The South African Liquor Brandowners Association (SALBA) and National Liquor Traders (NLT) has written to President of South Africa, Cyril Ramaphosa urgently calling on government to declare a State of Emergency under Section 37 of the Constitution and State of Emergency Act to protect people, communities and businesses in areas affected by the continuing unrest.
“The mass looting, threat to lives and livelihoods and destruction of property has reached proportions that require the rapid and effective deployment of SANDF troops to assist business owners, says SALBA CEO, Kurt Moore. “Many of these are small and medium enterprises and are unable to protect their employees, businesses and livelihoods alone.”
He added that the lack of police presence and SANDF support and visibility has resulted in more than 200 of our members’ stores being deliberately targeted and looted. Millions of rands worth of stock at warehouses and retail premises across Kwa-Zulu Natal and Gauteng has been stolen and stores damaged.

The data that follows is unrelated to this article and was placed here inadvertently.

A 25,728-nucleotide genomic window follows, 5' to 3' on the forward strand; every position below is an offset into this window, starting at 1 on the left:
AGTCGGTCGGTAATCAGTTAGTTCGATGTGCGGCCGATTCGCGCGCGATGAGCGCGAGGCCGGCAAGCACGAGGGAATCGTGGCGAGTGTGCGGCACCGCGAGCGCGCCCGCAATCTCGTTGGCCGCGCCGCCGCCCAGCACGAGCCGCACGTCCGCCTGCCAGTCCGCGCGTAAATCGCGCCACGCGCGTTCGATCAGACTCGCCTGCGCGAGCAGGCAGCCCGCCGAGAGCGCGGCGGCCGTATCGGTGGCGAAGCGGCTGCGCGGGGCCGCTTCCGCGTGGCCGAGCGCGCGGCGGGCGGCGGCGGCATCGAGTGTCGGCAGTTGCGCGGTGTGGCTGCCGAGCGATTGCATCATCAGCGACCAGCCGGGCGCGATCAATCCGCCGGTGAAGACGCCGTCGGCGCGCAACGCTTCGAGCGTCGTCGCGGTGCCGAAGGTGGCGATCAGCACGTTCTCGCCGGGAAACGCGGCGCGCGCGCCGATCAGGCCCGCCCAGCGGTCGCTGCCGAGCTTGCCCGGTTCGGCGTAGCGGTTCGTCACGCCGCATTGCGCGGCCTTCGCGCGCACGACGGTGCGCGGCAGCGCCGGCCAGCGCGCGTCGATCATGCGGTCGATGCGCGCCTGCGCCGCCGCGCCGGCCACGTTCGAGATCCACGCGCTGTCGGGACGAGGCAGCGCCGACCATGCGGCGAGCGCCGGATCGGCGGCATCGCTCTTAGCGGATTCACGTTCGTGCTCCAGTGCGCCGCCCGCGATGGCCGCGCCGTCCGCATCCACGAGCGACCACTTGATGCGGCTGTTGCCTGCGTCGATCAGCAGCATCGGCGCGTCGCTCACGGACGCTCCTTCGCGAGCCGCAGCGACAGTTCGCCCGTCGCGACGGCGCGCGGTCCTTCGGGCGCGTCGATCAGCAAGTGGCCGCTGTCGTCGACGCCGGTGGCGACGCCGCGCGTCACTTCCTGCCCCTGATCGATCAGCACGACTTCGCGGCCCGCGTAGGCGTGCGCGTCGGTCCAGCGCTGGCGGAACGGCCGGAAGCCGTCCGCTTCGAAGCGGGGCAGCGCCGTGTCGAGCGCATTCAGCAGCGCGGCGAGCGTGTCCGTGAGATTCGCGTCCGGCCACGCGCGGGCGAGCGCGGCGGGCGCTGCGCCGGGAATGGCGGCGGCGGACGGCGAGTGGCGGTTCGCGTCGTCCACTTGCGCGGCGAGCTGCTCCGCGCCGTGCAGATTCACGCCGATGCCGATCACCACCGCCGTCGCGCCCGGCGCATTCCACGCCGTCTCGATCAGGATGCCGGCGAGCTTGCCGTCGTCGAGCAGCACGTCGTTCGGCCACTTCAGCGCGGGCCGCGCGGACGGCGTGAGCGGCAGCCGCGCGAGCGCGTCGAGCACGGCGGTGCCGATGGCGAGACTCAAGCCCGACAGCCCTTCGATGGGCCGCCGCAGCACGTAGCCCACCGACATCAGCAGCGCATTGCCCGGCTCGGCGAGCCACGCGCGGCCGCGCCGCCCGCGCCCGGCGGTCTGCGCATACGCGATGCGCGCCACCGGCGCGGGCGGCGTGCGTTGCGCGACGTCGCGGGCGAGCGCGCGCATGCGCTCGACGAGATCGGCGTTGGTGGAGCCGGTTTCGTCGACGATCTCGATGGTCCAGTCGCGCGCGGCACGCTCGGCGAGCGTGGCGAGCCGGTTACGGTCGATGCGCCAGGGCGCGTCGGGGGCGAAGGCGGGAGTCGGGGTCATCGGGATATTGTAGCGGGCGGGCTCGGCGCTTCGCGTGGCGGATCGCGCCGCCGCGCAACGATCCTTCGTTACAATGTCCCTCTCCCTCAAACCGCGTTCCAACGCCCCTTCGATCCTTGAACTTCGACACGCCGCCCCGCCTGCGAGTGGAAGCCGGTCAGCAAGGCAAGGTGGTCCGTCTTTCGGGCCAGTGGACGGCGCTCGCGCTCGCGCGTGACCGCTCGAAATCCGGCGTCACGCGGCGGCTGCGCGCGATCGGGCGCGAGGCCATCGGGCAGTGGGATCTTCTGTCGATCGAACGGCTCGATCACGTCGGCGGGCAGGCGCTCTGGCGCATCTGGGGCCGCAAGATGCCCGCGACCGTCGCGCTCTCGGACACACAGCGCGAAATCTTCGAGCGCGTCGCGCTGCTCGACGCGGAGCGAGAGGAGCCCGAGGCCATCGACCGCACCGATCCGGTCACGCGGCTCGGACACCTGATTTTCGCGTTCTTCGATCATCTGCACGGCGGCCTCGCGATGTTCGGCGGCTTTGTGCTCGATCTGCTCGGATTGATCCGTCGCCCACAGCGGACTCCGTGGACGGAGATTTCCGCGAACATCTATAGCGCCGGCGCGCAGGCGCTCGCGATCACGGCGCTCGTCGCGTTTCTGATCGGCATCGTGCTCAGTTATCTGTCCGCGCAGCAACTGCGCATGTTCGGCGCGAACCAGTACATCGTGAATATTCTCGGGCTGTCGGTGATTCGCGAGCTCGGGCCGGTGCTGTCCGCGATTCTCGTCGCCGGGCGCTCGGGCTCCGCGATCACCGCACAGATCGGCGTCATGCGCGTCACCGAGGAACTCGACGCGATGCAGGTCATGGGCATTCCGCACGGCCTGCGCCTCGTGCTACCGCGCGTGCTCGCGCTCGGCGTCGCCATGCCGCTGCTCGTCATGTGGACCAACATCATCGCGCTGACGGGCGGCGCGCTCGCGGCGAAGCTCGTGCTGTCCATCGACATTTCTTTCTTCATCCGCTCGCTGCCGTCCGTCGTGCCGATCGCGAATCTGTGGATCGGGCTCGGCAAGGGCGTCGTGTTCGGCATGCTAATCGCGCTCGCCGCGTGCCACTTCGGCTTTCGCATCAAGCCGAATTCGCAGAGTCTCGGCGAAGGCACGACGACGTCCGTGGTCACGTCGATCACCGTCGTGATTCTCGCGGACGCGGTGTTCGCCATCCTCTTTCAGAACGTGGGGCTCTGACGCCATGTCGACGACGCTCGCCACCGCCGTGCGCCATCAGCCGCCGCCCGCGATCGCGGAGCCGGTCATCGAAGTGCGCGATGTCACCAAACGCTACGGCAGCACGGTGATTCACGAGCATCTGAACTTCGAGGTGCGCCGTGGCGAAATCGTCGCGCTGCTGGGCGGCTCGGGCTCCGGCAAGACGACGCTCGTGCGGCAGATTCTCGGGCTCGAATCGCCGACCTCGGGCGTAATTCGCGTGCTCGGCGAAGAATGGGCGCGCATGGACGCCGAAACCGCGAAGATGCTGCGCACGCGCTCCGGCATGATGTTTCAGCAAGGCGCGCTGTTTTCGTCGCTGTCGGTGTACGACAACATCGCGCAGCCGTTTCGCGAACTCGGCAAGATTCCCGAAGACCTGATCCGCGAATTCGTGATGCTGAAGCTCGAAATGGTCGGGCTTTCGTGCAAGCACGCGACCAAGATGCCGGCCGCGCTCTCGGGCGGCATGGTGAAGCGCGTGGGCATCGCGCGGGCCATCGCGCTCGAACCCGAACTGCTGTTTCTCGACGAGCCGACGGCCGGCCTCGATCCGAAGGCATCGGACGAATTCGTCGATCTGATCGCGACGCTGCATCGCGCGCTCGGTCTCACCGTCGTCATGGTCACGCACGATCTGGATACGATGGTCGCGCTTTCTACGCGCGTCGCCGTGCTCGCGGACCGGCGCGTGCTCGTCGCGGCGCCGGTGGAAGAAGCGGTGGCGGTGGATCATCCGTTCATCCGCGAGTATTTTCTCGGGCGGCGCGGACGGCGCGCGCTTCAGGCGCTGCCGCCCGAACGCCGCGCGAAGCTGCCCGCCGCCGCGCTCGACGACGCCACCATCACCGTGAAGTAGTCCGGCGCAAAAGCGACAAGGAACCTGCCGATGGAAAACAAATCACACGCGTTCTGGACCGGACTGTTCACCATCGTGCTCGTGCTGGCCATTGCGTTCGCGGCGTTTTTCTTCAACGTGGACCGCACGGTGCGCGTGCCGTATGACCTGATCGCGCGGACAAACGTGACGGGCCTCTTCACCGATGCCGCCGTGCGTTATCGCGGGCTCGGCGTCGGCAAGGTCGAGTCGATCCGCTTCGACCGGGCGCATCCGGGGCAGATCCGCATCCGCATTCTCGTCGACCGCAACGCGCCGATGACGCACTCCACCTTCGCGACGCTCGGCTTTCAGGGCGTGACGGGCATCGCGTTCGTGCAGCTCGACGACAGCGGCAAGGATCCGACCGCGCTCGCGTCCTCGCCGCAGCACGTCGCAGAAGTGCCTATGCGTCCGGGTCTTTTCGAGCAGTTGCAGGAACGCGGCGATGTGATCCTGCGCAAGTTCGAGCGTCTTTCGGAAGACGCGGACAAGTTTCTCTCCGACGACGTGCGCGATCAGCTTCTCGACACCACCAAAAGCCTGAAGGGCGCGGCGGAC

After the ransacking of retail stores, the warehouses of liquor companies and distributors had become a primary target of looting and vandalism.
“Our big concern is that the focus is now shifting to our primary production sites (breweries and distilleries) where high volume pre-production alcohol is stored,” added Moore. “Any attack on these sites poses a serious safety risk for our security personnel on site, as well as looters and surrounding communities.”
Convenor of the National Liquor Traders, Lucky Ntimane said the industry believed that many of these attacks were politically orchestrated as well as co-ordinated by organised crime which served to grow the illicit alcohol sector. “If the destruction continues unabated, the liquor industry will reach a point of no return and more than 200 000 people will be out of work.”
The latest losses exacerbate the dire economic situation that the industry finds itself in after the four successive alcohol bans over the past 16 months related to Covid-19. These have decimated the liquor industry, already putting 233,547 jobs at risk and causing tax revenue losses of R34.2 billion as well as R10.2 billion in lost excise revenue.
The industry urged the President to take the necessary steps to stabilise the country, mobilise the necessary resources to restore law and order in the affected areas and prevent further violence, loss of life and economic destruction.
Issued by FTI Consulting on behalf of South African Liquor Brandowners Association (SALBA) and National Liquor Traders (NLT). For interviews, or further information, please contact: